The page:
Select the image and open the attributes panel. They may be set to non-printing.
Nope, not set to non-printing. The attributes for these images which don't show in the pdf are exactly the same as for the images from the other documents which DO show in the pdfs.
How about posting a screen shot? Are they on a layer that's been set to non-printing? Pretty much the only options are non-printing in the attributes, on a non-printing layer, or white set to overprint when they don't show in Overprint Preview.
I exported the file to IDML, then opened it and resaved as INDD CS5.5. That fixed the problem... mostly.
A few of the photos must be corrupt files: they preview in InDesign fine, but don't display properly in the pdf. They look like they do in the pdf when copy and pasted from InDesign into Photoshop. Now I have to figure out if it's possible to get the original photos or extract them (and fix any corruption) from Publisher.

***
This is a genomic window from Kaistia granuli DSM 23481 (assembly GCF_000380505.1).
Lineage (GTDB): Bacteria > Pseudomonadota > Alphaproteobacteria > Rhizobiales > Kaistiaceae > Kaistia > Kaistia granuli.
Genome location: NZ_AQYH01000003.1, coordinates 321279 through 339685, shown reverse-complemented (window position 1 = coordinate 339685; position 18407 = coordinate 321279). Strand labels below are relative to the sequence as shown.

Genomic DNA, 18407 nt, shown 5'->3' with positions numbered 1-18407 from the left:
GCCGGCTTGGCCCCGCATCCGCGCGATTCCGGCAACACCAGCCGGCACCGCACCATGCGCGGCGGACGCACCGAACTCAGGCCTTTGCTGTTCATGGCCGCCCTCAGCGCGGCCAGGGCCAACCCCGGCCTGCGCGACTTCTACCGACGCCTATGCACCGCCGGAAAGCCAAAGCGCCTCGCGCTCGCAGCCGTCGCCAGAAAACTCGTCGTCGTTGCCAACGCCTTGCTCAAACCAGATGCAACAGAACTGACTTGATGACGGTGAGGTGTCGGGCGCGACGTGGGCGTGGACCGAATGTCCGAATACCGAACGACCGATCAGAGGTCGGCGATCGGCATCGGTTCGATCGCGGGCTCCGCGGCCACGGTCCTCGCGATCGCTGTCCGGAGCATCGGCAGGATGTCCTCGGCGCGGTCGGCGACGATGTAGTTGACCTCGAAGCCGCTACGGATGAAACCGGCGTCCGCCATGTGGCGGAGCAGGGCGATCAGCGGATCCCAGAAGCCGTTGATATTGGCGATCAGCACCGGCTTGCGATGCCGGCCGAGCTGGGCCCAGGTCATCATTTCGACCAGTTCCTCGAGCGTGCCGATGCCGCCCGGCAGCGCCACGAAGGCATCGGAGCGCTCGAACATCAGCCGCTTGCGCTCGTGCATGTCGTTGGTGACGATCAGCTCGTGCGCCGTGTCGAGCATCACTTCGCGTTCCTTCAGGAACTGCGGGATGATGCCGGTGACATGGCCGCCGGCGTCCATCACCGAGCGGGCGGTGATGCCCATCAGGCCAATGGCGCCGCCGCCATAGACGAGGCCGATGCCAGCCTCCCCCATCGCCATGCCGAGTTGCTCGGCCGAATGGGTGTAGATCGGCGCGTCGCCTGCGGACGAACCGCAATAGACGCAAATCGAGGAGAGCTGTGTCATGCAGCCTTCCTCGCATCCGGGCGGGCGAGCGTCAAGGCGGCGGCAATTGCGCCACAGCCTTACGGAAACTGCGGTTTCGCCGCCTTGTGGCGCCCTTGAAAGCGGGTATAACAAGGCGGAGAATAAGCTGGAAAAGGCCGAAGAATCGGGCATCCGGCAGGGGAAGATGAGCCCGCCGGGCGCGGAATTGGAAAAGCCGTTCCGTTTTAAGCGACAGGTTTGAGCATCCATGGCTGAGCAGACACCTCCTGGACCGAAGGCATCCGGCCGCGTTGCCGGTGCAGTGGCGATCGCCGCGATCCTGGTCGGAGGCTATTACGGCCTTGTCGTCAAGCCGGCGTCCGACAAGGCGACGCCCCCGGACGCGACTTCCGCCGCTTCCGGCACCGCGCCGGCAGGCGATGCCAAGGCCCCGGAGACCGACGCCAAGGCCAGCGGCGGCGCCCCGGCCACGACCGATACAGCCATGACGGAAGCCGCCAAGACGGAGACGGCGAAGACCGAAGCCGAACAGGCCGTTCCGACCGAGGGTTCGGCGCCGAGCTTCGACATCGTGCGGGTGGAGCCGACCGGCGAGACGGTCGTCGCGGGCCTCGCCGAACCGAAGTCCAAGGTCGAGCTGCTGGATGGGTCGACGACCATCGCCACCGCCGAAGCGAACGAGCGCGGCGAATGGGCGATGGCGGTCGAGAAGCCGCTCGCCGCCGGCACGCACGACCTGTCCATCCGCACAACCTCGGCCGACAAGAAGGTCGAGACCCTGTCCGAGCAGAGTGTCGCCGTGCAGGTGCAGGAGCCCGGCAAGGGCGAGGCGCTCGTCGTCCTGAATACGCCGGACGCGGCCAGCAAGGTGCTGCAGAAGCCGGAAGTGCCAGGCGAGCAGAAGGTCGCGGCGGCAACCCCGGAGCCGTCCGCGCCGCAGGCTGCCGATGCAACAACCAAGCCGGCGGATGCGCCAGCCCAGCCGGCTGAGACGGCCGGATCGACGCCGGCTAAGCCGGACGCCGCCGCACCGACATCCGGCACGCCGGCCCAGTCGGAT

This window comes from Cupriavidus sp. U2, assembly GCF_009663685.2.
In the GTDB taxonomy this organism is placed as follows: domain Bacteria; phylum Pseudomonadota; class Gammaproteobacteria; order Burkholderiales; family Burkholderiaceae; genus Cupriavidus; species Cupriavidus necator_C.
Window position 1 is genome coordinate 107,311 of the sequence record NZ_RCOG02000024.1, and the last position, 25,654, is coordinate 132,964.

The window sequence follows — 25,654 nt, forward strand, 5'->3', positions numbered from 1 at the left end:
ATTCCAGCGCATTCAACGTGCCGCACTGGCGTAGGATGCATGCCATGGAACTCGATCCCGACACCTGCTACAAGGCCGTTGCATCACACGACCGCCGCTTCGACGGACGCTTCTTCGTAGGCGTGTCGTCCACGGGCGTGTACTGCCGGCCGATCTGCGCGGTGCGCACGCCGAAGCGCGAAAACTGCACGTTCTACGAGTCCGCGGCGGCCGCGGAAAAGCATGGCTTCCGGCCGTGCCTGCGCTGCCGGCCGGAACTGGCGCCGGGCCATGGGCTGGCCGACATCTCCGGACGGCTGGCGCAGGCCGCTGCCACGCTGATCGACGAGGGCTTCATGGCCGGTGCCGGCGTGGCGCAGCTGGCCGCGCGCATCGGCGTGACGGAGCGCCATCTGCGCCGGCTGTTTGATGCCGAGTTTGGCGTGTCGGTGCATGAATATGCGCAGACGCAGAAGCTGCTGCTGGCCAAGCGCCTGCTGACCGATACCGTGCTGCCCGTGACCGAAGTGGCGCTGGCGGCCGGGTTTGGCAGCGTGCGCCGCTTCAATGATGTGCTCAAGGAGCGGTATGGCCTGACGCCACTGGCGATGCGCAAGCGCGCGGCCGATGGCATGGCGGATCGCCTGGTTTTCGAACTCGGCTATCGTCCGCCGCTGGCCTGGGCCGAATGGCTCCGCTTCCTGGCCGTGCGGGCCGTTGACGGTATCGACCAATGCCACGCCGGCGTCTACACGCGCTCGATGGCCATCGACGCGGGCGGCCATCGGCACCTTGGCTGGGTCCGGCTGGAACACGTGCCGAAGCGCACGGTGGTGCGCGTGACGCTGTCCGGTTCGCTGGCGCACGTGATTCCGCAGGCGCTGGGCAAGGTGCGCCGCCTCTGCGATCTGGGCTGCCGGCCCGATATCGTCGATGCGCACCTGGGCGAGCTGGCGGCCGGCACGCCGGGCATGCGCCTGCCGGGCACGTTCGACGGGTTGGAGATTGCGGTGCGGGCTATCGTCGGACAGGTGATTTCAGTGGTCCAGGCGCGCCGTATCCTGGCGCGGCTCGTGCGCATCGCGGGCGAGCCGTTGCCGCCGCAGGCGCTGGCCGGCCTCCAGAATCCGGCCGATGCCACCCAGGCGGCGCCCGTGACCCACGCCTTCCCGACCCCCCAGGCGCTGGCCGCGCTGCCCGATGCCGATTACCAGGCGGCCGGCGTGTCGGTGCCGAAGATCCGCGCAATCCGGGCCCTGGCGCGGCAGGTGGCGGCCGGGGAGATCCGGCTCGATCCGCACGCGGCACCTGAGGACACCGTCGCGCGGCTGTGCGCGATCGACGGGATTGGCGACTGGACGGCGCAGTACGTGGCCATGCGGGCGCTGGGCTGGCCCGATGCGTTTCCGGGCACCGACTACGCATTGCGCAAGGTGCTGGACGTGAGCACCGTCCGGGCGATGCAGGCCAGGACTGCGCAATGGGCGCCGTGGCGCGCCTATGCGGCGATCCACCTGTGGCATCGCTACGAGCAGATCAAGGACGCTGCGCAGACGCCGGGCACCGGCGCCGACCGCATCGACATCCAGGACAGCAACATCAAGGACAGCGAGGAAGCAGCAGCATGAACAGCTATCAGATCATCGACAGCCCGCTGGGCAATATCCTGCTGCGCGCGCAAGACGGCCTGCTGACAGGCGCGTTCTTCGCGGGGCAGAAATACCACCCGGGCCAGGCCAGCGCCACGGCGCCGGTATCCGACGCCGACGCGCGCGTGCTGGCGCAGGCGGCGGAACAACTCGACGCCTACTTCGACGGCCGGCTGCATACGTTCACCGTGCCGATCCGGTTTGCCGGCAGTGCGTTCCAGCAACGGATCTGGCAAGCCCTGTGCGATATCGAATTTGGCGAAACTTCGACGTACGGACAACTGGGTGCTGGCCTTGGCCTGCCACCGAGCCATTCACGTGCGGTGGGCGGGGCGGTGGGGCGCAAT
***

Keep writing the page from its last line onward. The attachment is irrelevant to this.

Thanks for the help!
Yeah, that image needs a good restoration crew to make it look like a building again.
It's actually not that bad. That kind of corruption means that the program has got the wrong information about the size and height of the image.
For instance, if you had Peter's Avatar, which is a 46x46 image:
And you somehow thought it was 23x96 image, it would look like this:
and it looks like that's what's going on.
Save your image.
Open in Photoshop.
Save as a Portable Bit Map.
Open in a good editor, like Emacs.
The top of the file looks like this:
Mess with the dimensions (46x46) until you get it right.
There's probably a better tool for this, but that's one.
Yep, that's a good restoration crew.
It would really be a lot easier, if you can find the original, to replace the image with that rather than play guessing games.
The image is not simply the wrong dimensions, but thanks for the guess.
I was able to get original images, so all is well and I can finish up the last chapter in this 600 page manual: thanks everyone!
Huh. Now I'm curious what was wrong? The other obvious reason is wrong color depth (24-bit versus 8-bit or 1-bit or whatnot).